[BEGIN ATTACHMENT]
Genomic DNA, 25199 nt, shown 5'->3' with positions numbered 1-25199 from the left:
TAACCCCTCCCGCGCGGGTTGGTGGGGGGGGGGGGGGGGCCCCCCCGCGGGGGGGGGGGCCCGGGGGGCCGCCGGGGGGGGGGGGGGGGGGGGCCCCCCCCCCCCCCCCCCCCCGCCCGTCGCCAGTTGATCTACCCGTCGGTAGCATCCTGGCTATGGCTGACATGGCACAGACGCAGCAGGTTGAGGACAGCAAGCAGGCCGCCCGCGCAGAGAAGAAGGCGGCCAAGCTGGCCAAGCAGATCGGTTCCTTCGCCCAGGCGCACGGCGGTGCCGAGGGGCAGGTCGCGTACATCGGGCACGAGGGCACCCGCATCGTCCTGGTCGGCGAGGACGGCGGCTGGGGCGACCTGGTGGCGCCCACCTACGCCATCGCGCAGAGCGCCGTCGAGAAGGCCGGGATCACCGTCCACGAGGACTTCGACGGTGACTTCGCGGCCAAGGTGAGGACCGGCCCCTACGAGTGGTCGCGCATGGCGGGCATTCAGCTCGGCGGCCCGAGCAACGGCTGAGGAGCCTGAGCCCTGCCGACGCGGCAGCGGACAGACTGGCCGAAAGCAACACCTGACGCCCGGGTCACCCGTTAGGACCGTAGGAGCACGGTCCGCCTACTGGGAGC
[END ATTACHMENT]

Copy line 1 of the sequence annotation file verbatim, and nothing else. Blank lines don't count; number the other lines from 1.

Genomic DNA, 25199 nt, shown 5'->3' with positions numbered 1-25199 from the left: